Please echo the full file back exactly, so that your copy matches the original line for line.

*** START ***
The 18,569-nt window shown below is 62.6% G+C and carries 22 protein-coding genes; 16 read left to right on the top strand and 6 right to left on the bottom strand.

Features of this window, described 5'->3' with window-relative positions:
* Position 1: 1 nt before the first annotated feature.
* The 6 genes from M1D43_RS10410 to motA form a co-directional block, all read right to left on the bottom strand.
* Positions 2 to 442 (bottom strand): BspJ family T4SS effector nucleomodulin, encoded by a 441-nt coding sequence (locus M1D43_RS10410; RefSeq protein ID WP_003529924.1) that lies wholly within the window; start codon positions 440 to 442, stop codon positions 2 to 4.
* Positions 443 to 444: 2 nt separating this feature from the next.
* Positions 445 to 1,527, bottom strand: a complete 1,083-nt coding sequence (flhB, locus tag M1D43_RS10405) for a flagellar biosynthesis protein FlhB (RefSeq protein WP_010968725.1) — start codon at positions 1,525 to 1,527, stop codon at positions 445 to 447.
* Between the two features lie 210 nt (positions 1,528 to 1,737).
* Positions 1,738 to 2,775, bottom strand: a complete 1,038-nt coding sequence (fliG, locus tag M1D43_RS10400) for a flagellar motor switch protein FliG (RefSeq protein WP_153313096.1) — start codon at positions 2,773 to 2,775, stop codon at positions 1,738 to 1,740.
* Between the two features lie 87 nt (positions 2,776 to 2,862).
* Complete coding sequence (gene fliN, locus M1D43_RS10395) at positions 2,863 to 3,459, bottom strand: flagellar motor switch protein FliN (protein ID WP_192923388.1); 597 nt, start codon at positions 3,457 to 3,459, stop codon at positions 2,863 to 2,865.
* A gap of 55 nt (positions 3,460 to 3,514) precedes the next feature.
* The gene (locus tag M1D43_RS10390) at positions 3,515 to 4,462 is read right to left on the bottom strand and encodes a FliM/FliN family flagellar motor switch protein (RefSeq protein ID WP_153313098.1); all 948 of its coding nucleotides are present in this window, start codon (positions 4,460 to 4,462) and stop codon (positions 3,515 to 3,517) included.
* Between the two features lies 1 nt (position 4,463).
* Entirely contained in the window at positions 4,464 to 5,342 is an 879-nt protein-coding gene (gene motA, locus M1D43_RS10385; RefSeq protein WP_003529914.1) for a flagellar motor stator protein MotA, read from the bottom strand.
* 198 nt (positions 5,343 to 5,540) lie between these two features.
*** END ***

The 18,569-nt window shown below is 62.6% G+C and carries 22 protein-coding genes; 16 read left to right on the top strand and 6 right to left on the bottom strand.

Features of this window, described 5'->3' with window-relative positions:
* Position 1: 1 nt before the first annotated feature.
* The 6 genes from M1D43_RS10410 to motA form a co-directional block, all read right to left on the bottom strand.
* Positions 2 to 442 (bottom strand): BspJ family T4SS effector nucleomodulin, encoded by a 441-nt coding sequence (locus M1D43_RS10410; RefSeq protein ID WP_003529924.1) that lies wholly within the window; start codon positions 440 to 442, stop codon positions 2 to 4.
* Positions 443 to 444: 2 nt separating this feature from the next.
* Positions 445 to 1,527, bottom strand: a complete 1,083-nt coding sequence (flhB, locus tag M1D43_RS10405) for a flagellar biosynthesis protein FlhB (RefSeq protein WP_010968725.1) — start codon at positions 1,525 to 1,527, stop codon at positions 445 to 447.
* Between the two features lie 210 nt (positions 1,528 to 1,737).
* Positions 1,738 to 2,775, bottom strand: a complete 1,038-nt coding sequence (fliG, locus tag M1D43_RS10400) for a flagellar motor switch protein FliG (RefSeq protein WP_153313096.1) — start codon at positions 2,773 to 2,775, stop codon at positions 1,738 to 1,740.
* Between the two features lie 87 nt (positions 2,776 to 2,862).
* Complete coding sequence (gene fliN, locus M1D43_RS10395) at positions 2,863 to 3,459, bottom strand: flagellar motor switch protein FliN (protein ID WP_192923388.1); 597 nt, start codon at positions 3,457 to 3,459, stop codon at positions 2,863 to 2,865.
* A gap of 55 nt (positions 3,460 to 3,514) precedes the next feature.
* The gene (locus tag M1D43_RS10390) at positions 3,515 to 4,462 is read right to left on the bottom strand and encodes a FliM/FliN family flagellar motor switch protein (RefSeq protein ID WP_153313098.1); all 948 of its coding nucleotides are present in this window, start codon (positions 4,460 to 4,462) and stop codon (positions 3,515 to 3,517) included.
* Between the two features lies 1 nt (position 4,463).
* Entirely contained in the window at positions 4,464 to 5,342 is an 879-nt protein-coding gene (gene motA, locus M1D43_RS10385; RefSeq protein WP_003529914.1) for a flagellar motor stator protein MotA, read from the bottom strand.
* 198 nt (positions 5,343 to 5,540) lie between these two features.